Cyprus Mail

In defence of the 1970s, the ‘decade that taste forgot’


By Ben Highmore

As an expert in media and cultural studies, I once appeared in a television series about technology in the home during the last three decades of the 20th century.

I wanted to suggest that the UK in the 1970s should be remembered as a decade of relative social equality and contentment, where wage inequality was at its lowest.

But I couldn’t make this argument because the production company had already bought the media rights for showing news footage from the so-called “winter of discontent” (1978-79). It showed rubbish piled high on London streets due to a public service workers’ strike.

“Everyone knows that the 1970s was awful,” the producer seemed to be saying, “so that’s what we’re going to run with.”

Yet if anyone is looking for discontent, the best place to find it would be in periods when the gap between the richest and the poorest is at its most extreme.

The winter of discontent wasn’t an assessment made by historians looking back to the end of the 1970s. It was a phrase deployed by newspapers who sought to vilify union power and the sort of progressive taxation that put a cap on wage inequality.

History was being forged not just on picket lines but in newspaper editorials and TV newsrooms. The 1970s have suffered in popular memory ever since.

The same could be said about our memory of 1970s tastes. Nostalgic TV programmes often want us to remember the 70s as the decade that “taste forgot”. They offer up montages of space hoppers, avocado-coloured bathroom suites, lava lamps, garish wallpaper and flared corduroy trousers.

Director Mike Leigh’s 1977 TV play Abigail’s Party is a perfect example of how certain tastes were denigrated at the time.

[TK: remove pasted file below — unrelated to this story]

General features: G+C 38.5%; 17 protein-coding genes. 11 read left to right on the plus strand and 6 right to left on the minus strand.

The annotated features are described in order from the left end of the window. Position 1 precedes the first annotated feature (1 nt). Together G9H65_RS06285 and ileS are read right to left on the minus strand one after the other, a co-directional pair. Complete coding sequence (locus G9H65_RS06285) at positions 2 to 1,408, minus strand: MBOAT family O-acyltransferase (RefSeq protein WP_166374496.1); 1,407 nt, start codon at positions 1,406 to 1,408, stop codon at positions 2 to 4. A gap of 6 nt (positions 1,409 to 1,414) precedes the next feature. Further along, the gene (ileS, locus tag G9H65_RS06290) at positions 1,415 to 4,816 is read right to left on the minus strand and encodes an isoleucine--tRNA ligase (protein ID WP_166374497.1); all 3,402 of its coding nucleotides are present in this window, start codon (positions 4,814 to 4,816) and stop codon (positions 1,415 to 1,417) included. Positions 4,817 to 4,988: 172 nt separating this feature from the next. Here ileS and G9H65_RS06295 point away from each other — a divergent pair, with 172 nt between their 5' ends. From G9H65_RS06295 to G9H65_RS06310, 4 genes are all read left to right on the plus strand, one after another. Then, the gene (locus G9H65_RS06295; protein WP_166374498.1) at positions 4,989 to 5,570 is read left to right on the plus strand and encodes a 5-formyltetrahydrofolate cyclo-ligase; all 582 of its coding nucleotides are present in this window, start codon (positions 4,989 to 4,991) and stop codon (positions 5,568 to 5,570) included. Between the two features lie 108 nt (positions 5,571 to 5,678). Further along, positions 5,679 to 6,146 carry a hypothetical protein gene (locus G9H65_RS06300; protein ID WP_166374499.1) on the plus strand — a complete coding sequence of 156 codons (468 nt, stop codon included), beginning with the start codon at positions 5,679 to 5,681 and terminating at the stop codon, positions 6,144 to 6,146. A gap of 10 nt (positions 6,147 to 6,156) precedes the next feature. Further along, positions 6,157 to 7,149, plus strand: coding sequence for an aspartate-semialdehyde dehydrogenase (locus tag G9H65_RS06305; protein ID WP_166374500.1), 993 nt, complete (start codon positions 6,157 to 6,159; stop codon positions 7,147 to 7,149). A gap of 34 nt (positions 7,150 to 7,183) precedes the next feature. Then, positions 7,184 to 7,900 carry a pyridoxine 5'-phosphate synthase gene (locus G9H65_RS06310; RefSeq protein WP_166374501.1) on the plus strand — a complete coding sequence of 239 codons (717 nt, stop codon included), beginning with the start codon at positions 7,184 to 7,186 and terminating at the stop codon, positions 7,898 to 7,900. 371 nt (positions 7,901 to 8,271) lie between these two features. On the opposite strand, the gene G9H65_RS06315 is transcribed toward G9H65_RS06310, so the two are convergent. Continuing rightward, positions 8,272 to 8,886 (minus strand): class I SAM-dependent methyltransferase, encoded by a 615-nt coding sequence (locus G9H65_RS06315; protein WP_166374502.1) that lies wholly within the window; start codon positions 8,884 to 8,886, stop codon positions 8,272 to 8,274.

The two central characters, Beverly and Laurence Moss, have become infamous grotesques for a form of status-striving bad taste. The playwright Denis Potter described the play as “a prolonged jeer, twitching with genuine hatred, about the dreadful suburban tastes of the dreadful lower-middle classes”.

The play shows us a couple who live in a modern home with a desirable open-plan layout, struggling to come to terms with having white-collar professions – Laurence is that much-derided figure, an estate agent – with low salaries and an even lower sense of prestige.

In the 1960s and early 70s, work and class were changing. Sociologists like Michael Young tried out new terms for thinking about class.

He wrote of the “technician class” and the “administrative class” to try and capture a new state of affairs. One where someone working at Ford might earn as much as a schoolteacher. Where once high-esteem jobs were no longer seen as impressive.

The late 1960s and 1970s marked a period where new tastes were introduced into the British home. They marked a desire to escape the 19th-century British class system and embrace a new world of pleasure and ease.

One way of escaping the rigidity of Britain’s class structure was to look abroad. The social democracies of Scandinavian countries provided an example. By the end of the 1980s, Swedish-Dutch home furnishing brand Ikea would provide many homes with a sort of loose Scandinavian lifestyle, but before that Britain had shops like Habitat.

In the mid-70s, Habitat had a similar mass appeal as Ikea has now, and catered for the student bedsit as much as the designer-conscious shopper with deep pockets. Its popularity was not just a sign of changing tastes but of changing attitudes towards, and experiences of, class.

The democratic promise that came with flat-pack furniture and exotic items such as duvets coincided with a period of relative income equality. It produced a new cross-class culture that is still enjoyed today, even if it conflicts with a wider sense of class disparity. Who doesn’t now sleep under a duvet, or own something from Ikea?

But to properly reassess the tastes of the 1970s, we also need to consign those images of the “winter of discontent” to the dustbin of history.



Ben Highmore is Professor of Cultural Studies, University of Sussex. This article is republished from The Conversation under a Creative Commons licence

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